Abstract: While we can say that there is a global market for crude oil, we cannot say the same cannot for natural gas. There is a strand of literature that argues that, in the last decades, gas markets have become less regional and more global. We use wavelets to test this hypothesis and conclude otherwise: although the European and Japanese gas markets are signifcantly synchronized, they are much less than the oil markets, which we take as the benchmark. We also show that the North American gas market fluctuations are independent of the other gas markets. Finally, we show that the existing synchronization between gas markets almost vanishes once one filters out the effect of oil price variations, suggesting that it is the global oil market that connects the regional gas markets.
    Keywords: Gas markets; Oil market; Wavelet Power Spectrum; Wavelet Coherency;Wavelet Phase-Difference
    Date: 2021
  9. By: Xuelin Li; Andrew W. Lo; Richard T. Thakor
    Abstract: How does a firm’s market power in existing products affect its incentives to innovate? We explore this fundamental question using granular project-level and firm-level data from the pharmaceutical industry, focusing on a particular mechanism through which incumbent firms maintain their market power: “reverse payment” or “pay-for-delay” agreements to delay the market entry of competitors. We first show that when firms are unfettered in their use of “pay-for-delay” agreements, they reduce their innovation activities in response to the potential entry of direct competitors. We then examine a legal ruling that subjected these agreements to antitrust litigation, thereby reducing the incentive to enter them. After the ruling, incumbent firms increased their net innovation activities in response to competitive entry. These effects center on firms with products that are more directly affected by competition. However, at the product therapeutic area level, we find a reduction in innovation by new entrants after the ruling in response to increased competition. Overall, these results are consistent with firms having reduced incentives to innovate when they are able to maintain their market power, highlighting a specific channel through which this occurs.
    JEL: D42 D43 G31 K21 L41 L43 L65 O31 O32
    Date: 2021–06
  10. By: Wyatt Brooks; Joseph P. Kaboski; Illenin O. Kondo; Yao Amber Li; Wei Qian
    Abstract: In this paper we study whether or not transportation infrastructure disrupts local monopsony power in labor markets using an expansion of the national highway system in India. Using panel data on manufacturing firms, we find that monopsony power in labor markets is reduced among firms near newly constructed highways relative to firms that remain far from highways. We estimate that the highways reduce labor markdowns significantly. We use changes in the composition of inputs to identify these effects separately from the reduction of output markups that occurs simultaneously. The impacts of highway construction are therefore pro-competitive in both output and input markets, and act to increase the share of income that labor receives by 1.8--2.3 percentage points.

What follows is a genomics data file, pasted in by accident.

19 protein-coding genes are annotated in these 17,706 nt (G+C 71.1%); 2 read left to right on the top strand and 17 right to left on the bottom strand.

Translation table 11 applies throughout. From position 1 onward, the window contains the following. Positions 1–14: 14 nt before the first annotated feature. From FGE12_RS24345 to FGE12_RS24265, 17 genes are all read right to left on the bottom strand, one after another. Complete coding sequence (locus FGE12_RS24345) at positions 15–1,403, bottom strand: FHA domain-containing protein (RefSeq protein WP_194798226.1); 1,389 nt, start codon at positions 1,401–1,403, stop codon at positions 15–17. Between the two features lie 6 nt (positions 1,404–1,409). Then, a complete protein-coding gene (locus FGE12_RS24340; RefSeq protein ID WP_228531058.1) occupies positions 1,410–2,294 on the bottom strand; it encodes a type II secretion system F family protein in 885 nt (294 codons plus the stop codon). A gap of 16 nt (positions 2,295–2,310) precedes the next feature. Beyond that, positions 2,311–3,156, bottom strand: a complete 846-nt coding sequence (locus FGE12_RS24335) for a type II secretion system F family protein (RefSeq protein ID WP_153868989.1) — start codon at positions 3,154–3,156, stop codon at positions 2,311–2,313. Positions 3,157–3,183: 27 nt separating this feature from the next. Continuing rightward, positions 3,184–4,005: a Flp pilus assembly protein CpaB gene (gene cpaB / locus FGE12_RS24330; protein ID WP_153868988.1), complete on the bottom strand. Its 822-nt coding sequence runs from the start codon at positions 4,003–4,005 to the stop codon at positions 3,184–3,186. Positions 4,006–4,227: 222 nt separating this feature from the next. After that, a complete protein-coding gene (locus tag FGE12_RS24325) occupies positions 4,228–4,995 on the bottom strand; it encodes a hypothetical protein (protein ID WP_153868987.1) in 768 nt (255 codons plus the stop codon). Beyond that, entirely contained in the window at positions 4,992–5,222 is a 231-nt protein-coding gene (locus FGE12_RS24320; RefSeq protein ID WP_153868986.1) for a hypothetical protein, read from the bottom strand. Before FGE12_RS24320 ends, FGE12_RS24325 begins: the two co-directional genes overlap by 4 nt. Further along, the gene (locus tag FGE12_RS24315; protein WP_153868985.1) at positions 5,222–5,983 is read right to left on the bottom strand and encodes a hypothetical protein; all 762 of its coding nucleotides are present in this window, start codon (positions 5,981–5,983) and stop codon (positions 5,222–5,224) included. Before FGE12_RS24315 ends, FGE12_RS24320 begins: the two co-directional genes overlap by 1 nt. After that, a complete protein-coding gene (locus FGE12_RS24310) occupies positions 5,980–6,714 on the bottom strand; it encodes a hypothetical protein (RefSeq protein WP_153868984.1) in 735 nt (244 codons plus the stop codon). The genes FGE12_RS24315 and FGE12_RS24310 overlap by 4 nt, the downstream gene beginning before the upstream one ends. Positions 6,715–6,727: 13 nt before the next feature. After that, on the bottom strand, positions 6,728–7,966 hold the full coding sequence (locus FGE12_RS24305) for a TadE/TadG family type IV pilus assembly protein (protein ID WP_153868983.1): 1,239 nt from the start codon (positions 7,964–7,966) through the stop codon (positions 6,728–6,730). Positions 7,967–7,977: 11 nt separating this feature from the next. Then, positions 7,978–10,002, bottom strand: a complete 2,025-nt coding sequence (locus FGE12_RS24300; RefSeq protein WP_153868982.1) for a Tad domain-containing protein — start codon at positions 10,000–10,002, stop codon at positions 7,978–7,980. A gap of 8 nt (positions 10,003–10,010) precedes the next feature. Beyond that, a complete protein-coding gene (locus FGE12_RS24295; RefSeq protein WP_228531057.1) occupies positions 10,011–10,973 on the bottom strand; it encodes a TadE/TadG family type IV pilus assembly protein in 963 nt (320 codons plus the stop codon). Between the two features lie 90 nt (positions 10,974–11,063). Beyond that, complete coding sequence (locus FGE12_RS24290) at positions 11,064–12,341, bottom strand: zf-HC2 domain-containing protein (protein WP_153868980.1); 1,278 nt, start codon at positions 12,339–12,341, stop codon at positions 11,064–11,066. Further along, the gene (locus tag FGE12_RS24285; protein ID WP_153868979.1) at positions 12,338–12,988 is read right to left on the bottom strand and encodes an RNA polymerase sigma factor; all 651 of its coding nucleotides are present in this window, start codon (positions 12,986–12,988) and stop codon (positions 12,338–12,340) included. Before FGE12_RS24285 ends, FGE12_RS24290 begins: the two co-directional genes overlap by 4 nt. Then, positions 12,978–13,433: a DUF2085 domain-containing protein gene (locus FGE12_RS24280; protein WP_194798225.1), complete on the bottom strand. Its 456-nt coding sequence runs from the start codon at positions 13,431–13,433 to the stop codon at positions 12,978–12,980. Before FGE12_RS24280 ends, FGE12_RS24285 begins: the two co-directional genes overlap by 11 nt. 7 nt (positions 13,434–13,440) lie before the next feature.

JEL: J0 J42 O1 O18
    Date: 2021–07
  11. By: Agyemang, Felix; Fox, Sean; Memon, Rashid
    Abstract: Data deficits in developing countries impede evidence-based urban planning and policy, as well as fundamental research. We show that residential electricity consumption data can be used to partially address this challenge by serving as a proxy for relative living standards at the block or neighbourhood scale. We illustrate this potential by combining infrastructure and land use data from Open Street Map with georeferenced data from ~2 million residential electricity meters in the megacity of Karachi, Pakistan to map median electricity consumption at block level. Equivalent areal estimates of economic activity derived from high-resolution night lights data (VIIRS) are shown to be a poor predictor of intraurban variation in living standards by comparison. We argue that electricity data are an underutilised source of information that could be used to address empirical questions related to urban poverty and development at relatively high spatial and temporal resolution. Given near universal access to electricity in urban areas globally, this potential is significant
    Date: 2021–06–20

This nep-reg issue is ©2021 by Natalia Fabra. It is provided as is without any express or implied warranty. It may be freely redistributed in whole or in part for any purpose. If distributed in part, please include this notice.
General information on the NEP project can be found at For comments please write to the director of NEP, Marco Novarese at <>. Put “NEP” in the subject, otherwise your mail may be rejected.
NEP’s infrastructure is sponsored by the School of Economics and Finance of Massey University in New Zealand.